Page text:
I drive a Honda CRX of some age that gets 38 miles per gallon on the highway. That is as good as many hybrids and better than some. It is also a two-seater, so it could never qualify for HOV-3 lanes during rush hour.
To the degree that my car uses less gas per mile than a hybrid, it is irrational to favor the hybrid.
But that’s government for you.
I’m 78, and there is zero chance that even in a three-seat car I could carpool, so I am penalized for something I cannot cure. And it is a penalty to chug along in bumper-to-bumper traffic while the HOV lanes are almost empty.
Not equal protection of the laws!
Gordon White, Deltaville, Va.
DG: White, a retired newspaperman, still drives to and through the Washington area via Interstate 95. In addition to contributing ideas about the best holiday routes along the East Coast, he also has written to say he just hates the HOV rules, which restrict the use of those lanes to carpoolers and drivers with exemptions.
This time, he focused his fury on one of those exemptions, which allows certain types of hybrid vehicles to use the lanes even if the drivers don’t meet the carpool requirements.
I don’t object to government intervention in the transportation system. Most of the transportation system — whether it’s the interstate highways or Metro transit — is the result of government intervention.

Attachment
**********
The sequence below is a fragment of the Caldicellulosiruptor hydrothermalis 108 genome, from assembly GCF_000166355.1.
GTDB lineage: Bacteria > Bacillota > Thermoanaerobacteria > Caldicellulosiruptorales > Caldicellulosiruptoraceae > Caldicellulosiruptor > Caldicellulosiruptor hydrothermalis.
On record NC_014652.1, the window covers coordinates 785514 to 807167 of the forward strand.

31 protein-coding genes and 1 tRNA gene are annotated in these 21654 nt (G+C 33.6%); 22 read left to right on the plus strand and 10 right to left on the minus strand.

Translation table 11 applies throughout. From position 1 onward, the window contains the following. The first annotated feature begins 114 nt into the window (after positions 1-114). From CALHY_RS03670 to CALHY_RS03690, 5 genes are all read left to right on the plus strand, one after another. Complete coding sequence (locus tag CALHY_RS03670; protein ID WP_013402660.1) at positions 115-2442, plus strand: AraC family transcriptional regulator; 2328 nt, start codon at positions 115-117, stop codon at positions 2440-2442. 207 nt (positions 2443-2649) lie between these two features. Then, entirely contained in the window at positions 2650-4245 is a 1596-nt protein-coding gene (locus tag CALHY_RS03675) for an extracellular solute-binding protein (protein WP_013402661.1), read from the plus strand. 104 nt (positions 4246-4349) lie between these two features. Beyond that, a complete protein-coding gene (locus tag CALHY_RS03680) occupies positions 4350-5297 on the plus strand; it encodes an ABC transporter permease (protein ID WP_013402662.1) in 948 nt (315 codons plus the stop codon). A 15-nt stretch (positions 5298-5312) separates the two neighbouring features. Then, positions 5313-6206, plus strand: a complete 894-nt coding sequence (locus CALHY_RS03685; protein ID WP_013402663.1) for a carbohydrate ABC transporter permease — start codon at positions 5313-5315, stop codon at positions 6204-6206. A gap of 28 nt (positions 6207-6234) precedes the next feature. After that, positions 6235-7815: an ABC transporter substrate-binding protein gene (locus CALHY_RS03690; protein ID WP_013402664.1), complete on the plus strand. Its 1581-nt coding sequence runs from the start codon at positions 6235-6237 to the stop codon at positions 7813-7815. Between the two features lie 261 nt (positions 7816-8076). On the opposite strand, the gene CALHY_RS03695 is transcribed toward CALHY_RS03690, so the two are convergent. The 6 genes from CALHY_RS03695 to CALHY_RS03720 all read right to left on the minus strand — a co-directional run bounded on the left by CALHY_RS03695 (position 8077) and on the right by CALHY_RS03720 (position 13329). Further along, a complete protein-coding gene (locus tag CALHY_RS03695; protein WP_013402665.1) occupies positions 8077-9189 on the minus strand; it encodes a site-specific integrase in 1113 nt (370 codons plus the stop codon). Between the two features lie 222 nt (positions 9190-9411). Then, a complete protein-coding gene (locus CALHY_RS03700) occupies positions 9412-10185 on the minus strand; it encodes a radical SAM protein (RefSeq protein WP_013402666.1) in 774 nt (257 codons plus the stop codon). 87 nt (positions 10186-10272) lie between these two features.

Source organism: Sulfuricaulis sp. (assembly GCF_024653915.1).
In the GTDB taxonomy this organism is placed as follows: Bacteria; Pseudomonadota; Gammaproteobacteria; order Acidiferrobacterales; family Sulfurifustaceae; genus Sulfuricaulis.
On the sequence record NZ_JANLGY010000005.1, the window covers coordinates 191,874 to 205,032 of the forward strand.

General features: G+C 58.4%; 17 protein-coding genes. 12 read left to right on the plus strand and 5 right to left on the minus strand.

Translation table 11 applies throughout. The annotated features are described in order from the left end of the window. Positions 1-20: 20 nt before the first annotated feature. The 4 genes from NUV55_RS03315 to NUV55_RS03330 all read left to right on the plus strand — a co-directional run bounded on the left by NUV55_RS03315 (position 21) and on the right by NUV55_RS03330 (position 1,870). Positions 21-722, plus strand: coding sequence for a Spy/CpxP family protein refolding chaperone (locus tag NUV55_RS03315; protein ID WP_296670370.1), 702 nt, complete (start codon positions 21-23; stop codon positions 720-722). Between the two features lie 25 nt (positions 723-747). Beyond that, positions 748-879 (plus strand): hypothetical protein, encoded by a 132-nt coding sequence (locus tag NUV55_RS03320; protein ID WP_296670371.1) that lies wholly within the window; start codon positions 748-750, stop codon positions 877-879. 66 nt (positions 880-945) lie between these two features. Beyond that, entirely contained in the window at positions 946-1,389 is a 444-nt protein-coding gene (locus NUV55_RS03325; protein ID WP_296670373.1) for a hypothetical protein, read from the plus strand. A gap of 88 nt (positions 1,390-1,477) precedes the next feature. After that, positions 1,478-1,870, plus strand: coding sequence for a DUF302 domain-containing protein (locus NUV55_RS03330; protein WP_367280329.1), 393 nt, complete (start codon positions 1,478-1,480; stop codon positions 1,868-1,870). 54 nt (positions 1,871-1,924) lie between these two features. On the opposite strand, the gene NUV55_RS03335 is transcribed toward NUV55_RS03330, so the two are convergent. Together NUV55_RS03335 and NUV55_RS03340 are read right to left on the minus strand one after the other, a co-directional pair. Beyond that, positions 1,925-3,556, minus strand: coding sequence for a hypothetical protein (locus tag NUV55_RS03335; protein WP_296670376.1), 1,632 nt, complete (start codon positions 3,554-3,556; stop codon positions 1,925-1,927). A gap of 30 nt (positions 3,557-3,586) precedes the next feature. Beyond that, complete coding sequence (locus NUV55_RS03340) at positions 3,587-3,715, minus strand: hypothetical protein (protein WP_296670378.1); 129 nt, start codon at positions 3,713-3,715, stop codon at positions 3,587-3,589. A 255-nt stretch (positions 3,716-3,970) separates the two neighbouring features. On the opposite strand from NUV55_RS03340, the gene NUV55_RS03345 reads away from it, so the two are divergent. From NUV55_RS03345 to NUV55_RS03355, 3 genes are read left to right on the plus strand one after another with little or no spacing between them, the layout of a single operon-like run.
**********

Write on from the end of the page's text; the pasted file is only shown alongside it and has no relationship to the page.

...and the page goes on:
And I don’t have a problem with the high-occupancy vehicle system, which turned carpoolers into a privileged class of travelers. They earned it. They organized their commutes in a way that helps other travelers by removing cars from the rush-hour flow.
But I do share White’s concern about the weirdness of the hybrid exemption. This was of dubious value from the start. By encouraging solo driving, the hybrid exemption added to traffic congestion and diminished the incentive to form carpools.
The hybrid exemption was capped on I-95/395 and Interstate 66, but in the process, Virginia created even more rules, which drivers have difficulty following. That’s what happens when the rules are about managing the original mistake.
In a couple of years, the hybrid exemption for I-95 will go away, but we’ll have something new to argue about. After a period of dormancy, Virginia is rapidly advancing its plan to convert the I-95 HOV lanes to high-occupancy toll lanes.
Drivers in the corridor might have noticed that the HOV lanes have been closed from time to time for preliminary engineering work. The Virginia government hopes construction will begin this summer, and the lanes will be open in 2015.
The HOT lanes project adds tolls for car drivers who don’t meet the HOV-3 rules and subtracts the hybrid exemption. Drivers still will be paying for the privilege of solo driving in express lanes, just as they did by purchasing a hybrid car.